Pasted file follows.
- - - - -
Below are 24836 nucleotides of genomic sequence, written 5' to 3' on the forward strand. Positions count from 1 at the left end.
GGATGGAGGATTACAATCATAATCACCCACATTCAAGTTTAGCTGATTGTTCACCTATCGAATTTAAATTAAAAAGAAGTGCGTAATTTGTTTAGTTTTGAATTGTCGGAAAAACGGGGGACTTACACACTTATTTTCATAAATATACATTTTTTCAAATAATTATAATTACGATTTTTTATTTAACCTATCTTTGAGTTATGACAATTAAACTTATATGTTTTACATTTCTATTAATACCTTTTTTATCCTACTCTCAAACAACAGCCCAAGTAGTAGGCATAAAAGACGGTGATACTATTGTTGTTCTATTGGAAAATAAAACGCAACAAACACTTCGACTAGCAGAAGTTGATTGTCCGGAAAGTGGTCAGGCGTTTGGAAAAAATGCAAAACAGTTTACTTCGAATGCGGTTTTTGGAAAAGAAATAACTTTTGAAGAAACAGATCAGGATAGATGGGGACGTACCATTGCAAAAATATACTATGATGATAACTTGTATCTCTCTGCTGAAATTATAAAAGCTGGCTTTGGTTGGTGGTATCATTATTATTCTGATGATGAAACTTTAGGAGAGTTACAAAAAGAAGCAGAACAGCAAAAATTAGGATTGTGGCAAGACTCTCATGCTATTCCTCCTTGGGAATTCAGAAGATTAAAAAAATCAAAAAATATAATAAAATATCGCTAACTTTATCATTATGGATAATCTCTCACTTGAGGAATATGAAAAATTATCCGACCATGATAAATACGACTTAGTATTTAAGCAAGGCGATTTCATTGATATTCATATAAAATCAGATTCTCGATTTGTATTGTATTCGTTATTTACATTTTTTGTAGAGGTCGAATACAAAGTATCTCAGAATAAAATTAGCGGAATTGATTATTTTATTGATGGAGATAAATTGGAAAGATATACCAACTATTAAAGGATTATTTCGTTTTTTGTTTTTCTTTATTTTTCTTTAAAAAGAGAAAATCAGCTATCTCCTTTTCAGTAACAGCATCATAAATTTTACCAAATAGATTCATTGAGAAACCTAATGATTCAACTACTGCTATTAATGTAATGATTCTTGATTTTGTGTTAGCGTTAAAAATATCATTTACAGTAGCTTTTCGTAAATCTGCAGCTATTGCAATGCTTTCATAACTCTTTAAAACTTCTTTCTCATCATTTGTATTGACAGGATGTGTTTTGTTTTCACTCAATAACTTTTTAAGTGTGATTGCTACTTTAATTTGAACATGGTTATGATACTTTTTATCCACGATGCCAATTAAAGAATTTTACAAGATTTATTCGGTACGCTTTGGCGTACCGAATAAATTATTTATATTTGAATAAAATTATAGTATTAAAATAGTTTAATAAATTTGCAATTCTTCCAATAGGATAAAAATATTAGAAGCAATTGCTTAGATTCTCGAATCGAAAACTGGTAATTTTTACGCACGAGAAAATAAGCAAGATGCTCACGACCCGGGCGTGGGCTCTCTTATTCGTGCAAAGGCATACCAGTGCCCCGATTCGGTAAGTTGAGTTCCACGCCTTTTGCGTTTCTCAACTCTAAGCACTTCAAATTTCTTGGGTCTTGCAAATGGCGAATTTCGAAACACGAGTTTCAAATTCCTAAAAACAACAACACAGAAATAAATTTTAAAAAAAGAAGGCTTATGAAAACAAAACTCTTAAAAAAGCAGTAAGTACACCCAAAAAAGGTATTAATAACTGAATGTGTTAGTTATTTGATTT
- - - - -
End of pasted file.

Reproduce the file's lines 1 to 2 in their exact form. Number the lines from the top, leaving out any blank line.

Below are 24836 nucleotides of genomic sequence, written 5' to 3' on the forward strand. Positions count from 1 at the left end.
GGATGGAGGATTACAATCATAATCACCCACATTCAAGTTTAGCTGATTGTTCACCTATCGAATTTAAATTAAAAAGAAGTGCGTAATTTGTTTAGTTTTGAATTGTCGGAAAAACGGGGGACTTACACACTTATTTTCATAAATATACATTTTTTCAAATAATTATAATTACGATTTTTTATTTAACCTATCTTTGAGTTATGACAATTAAACTTATATGTTTTACATTTCTATTAATACCTTTTTTATCCTACTCTCAAACAACAGCCCAAGTAGTAGGCATAAAAGACGGTGATACTATTGTTGTTCTATTGGAAAATAAAACGCAACAAACACTTCGACTAGCAGAAGTTGATTGTCCGGAAAGTGGTCAGGCGTTTGGAAAAAATGCAAAACAGTTTACTTCGAATGCGGTTTTTGGAAAAGAAATAACTTTTGAAGAAACAGATCAGGATAGATGGGGACGTACCATTGCAAAAATATACTATGATGATAACTTGTATCTCTCTGCTGAAATTATAAAAGCTGGCTTTGGTTGGTGGTATCATTATTATTCTGATGATGAAACTTTAGGAGAGTTACAAAAAGAAGCAGAACAGCAAAAATTAGGATTGTGGCAAGACTCTCATGCTATTCCTCCTTGGGAATTCAGAAGATTAAAAAAATCAAAAAATATAATAAAATATCGCTAACTTTATCATTATGGATAATCTCTCACTTGAGGAATATGAAAAATTATCCGACCATGATAAATACGACTTAGTATTTAAGCAAGGCGATTTCATTGATATTCATATAAAATCAGATTCTCGATTTGTATTGTATTCGTTATTTACATTTTTTGTAGAGGTCGAATACAAAGTATCTCAGAATAAAATTAGCGGAATTGATTATTTTATTGATGGAGATAAATTGGAAAGATATACCAACTATTAAAGGATTATTTCGTTTTTTGTTTTTCTTTATTTTTCTTTAAAAAGAGAAAATCAGCTATCTCCTTTTCAGTAACAGCATCATAAATTTTACCAAATAGATTCATTGAGAAACCTAATGATTCAACTACTGCTATTAATGTAATGATTCTTGATTTTGTGTTAGCGTTAAAAATATCATTTACAGTAGCTTTTCGTAAATCTGCAGCTATTGCAATGCTTTCATAACTCTTTAAAACTTCTTTCTCATCATTTGTATTGACAGGATGTGTTTTGTTTTCACTCAATAACTTTTTAAGTGTGATTGCTACTTTAATTTGAACATGGTTATGATACTTTTTATCCACGATGCCAATTAAAGAATTTTACAAGATTTATTCGGTACGCTTTGGCGTACCGAATAAATTATTTATATTTGAATAAAATTATAGTATTAAAATAGTTTAATAAATTTGCAATTCTTCCAATAGGATAAAAATATTAGAAGCAATTGCTTAGATTCTCGAATCGAAAACTGGTAATTTTTACGCACGAGAAAATAAGCAAGATGCTCACGACCCGGGCGTGGGCTCTCTTATTCGTGCAAAGGCATACCAGTGCCCCGATTCGGTAAGTTGAGTTCCACGCCTTTTGCGTTTCTCAACTCTAAGCACTTCAAATTTCTTGGGTCTTGCAAATGGCGAATTTCGAAACACGAGTTTCAAATTCCTAAAAACAACAACACAGAAATAAATTTTAAAAAAAGAAGGCTTATGAAAACAAAACTCTTAAAAAAGCAGTAAGTACACCCAAAAAAGGTATTAATAACTGAATGTGTTAGTTATTTGATTT